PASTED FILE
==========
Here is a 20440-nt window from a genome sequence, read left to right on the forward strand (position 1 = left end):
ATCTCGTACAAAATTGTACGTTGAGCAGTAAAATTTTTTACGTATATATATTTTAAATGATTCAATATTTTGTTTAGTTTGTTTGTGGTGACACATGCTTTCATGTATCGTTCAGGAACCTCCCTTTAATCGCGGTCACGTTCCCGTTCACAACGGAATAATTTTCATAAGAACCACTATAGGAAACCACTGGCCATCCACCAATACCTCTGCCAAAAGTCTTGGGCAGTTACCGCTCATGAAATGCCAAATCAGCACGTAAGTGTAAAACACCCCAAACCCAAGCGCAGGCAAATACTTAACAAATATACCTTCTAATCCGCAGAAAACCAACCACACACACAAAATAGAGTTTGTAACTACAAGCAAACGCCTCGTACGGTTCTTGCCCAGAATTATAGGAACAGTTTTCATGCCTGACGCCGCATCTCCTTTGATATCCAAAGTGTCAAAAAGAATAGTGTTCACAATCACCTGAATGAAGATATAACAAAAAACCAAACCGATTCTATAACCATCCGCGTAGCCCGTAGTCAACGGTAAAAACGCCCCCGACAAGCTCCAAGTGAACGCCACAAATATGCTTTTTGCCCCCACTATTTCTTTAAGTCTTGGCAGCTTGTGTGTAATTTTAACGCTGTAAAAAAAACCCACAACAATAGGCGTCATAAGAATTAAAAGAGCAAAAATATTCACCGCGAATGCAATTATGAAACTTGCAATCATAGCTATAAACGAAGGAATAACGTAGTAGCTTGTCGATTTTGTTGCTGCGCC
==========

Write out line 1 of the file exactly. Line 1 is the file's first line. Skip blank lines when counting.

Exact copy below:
Here is a 20440-nt window from a genome sequence, read left to right on the forward strand (position 1 = left end):